Greater Awareness Brings Increased Demand for CARD's Expertise
With the increased awareness of autism, parents are no longer going years before having their children diagnosed. They now know a name for symptoms they see in their child; consequently, the reported incidence of autism is increasing. Some of the latest figures state that researchers believe classic or Kanner autism occurs in 1 in 1000 births, with the milder version, Pervasive Developmental Disorder-Not Otherwise Specified (PDD-NOS) approaching 1 in 500 and the high functioning autism and Asperger Syndrome nearly 1 in 180.
These higher numbers mean increased demand for information, more medical supports, and better programs within the school system. Parents are being proactive, gaining more knowledge about the disability as well as their rights&endash;and schools and state systems are beginning to seek help in determining the best ways to serve the many families. More and more, they are seeking the help and expertise from the Center for Autism and Related Disabilities (CARD) staff at the Department of Child and Family Studies (CFS) at the Louis de la Parte Florida Mental Health Institute.
CARD-USF is one of six university-based comprehensive regional resource and training centers established by the Florida legislature to serve people with autism and their families. Under the leadership of executive director Glen Dunlap and co-directors Janine Peck and Lise Fox, the Center provides program development, training and support for individuals, families, professionals and peers of people with autism and related disabilities throughout eighteen Florida counties.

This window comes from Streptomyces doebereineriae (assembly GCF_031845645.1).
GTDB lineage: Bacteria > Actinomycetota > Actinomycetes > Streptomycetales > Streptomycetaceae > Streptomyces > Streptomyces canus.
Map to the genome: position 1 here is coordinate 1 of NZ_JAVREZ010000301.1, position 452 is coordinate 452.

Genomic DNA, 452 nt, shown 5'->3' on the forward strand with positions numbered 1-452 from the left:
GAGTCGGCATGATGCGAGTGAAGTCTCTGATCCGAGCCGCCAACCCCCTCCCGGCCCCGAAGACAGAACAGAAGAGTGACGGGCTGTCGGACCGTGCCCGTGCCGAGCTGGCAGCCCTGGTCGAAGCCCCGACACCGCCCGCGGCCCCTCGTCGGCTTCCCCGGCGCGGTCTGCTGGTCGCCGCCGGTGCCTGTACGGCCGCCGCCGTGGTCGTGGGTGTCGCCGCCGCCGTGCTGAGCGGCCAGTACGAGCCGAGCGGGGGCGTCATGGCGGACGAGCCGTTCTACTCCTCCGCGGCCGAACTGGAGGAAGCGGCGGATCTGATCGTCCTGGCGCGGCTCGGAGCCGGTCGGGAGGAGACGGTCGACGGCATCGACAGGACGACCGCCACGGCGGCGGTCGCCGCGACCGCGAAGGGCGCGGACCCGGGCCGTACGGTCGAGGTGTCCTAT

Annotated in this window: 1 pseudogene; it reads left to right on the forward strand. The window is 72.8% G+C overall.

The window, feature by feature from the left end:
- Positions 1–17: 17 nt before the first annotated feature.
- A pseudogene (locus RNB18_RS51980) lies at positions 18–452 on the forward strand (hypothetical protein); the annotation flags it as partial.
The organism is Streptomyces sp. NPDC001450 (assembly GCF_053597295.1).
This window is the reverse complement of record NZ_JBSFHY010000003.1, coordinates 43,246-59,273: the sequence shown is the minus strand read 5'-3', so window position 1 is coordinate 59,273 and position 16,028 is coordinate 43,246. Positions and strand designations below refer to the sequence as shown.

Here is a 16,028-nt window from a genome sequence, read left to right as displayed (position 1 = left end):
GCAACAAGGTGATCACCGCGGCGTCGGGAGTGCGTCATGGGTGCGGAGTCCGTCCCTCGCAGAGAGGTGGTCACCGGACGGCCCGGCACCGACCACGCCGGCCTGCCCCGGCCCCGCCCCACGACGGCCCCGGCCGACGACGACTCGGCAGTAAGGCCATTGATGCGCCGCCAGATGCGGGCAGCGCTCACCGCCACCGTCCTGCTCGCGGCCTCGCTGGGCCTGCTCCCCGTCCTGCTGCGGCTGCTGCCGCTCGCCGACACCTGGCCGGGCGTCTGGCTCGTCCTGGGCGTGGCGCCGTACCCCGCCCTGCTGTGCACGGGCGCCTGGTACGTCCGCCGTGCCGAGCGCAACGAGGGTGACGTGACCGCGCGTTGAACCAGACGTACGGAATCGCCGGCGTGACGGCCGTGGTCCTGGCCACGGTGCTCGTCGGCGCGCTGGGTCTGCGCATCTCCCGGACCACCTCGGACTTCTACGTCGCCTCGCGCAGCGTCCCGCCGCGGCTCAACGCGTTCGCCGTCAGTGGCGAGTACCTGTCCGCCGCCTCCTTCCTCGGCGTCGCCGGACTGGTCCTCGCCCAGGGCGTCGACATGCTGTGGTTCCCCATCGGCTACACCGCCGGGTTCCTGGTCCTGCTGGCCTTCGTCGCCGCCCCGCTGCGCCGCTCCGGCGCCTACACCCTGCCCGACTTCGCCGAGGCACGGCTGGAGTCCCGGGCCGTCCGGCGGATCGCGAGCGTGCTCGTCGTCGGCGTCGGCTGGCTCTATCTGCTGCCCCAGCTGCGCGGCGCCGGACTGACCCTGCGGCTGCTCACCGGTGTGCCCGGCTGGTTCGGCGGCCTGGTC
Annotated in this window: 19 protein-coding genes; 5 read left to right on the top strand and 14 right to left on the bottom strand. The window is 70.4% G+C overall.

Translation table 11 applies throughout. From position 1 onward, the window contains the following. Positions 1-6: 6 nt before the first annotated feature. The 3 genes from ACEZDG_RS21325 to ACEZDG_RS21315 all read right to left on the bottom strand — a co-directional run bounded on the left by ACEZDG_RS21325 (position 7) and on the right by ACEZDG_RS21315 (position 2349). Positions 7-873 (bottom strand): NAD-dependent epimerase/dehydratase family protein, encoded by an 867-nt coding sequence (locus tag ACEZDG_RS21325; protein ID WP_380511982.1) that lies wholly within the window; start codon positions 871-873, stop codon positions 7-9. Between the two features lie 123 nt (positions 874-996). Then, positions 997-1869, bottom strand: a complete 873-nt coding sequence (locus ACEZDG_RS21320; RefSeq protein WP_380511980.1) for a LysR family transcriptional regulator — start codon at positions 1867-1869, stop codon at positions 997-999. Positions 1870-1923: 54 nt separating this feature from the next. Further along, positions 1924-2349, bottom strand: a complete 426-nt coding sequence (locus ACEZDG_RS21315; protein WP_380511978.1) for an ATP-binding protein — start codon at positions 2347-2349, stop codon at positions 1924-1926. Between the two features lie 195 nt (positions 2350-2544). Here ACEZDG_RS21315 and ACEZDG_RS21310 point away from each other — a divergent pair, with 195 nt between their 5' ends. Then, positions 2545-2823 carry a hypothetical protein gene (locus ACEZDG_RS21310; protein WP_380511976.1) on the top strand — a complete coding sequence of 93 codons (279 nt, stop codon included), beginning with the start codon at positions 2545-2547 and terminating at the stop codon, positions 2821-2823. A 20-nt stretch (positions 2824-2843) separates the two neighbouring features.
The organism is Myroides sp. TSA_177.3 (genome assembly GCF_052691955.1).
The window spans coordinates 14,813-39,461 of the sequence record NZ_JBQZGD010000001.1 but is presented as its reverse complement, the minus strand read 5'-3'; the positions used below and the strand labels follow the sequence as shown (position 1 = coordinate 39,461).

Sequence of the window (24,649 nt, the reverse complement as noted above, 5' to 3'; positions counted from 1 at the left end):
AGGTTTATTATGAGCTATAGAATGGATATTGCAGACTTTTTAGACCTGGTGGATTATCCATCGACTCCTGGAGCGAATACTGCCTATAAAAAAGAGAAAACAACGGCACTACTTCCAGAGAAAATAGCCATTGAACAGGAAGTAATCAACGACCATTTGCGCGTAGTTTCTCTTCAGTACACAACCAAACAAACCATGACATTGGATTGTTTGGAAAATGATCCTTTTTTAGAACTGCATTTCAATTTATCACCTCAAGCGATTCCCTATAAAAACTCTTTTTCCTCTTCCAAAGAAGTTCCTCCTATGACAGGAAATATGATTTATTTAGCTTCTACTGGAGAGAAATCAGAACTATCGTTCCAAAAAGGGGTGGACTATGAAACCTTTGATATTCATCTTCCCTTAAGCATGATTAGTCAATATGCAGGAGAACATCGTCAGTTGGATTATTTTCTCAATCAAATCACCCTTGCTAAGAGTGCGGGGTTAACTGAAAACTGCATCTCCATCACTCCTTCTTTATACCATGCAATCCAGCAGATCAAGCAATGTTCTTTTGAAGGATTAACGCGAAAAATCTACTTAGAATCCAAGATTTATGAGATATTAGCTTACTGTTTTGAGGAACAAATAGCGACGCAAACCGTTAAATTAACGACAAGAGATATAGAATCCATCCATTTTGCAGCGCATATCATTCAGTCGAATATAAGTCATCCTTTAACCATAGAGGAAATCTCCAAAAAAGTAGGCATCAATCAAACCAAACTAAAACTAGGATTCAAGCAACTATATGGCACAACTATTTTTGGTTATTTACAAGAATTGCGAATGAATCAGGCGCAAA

Direct assistance to families is a hallmark of CARD-USF. Families most often find out about CARD when their child receives a diagnosis of autism&endash;referrals may come from early intervention programs such as Zero-To-Three, pediatricians, psychologists, or school personnel. Mary-Kay Bunton-Pierce completes the intake process when families call CARD. "I ask for information about the individual's history and functioning, whether they've had prior interventions, and try to assess the family's circumstances," said Mary-Kay, "It is important to get as much information as possible so that we can best match the family with the services CARD provides." Some families simply want information, others require significant assistance to decrease behavior problems and improve their family's situation. CARD Family Support Specialists are assigned soon after intake, and meet with the family and other interested parties, typically visiting the home or school. Together, they identify issues and CARD staff makes recommendations that will increase support for the individual with autism or related disability.
CARD Goes to School
CARD's early intervention efforts connect families to additional supports children require as they get older, including educational needs. Support Specialists Suzanne Ather, Selina Bustamonte, Sandi Locklear, Mary Reed, Marjorie Russell and Suzanne Shahan work with schools in 18 counties across Florida, providing information to better expand school programs.
"The trend now is much less in thinking about where do we place the child, but what supports do they need in order to be successful," stated Mary Reed. Last year, a strong collaborative effort was made with the Sarasota County Schools when CARD was asked to evaluate a school in the district. CARD was interested in the chance to use the school as a model prototype. Findings from that evaluation will be used for a similar project in Pasco County this August.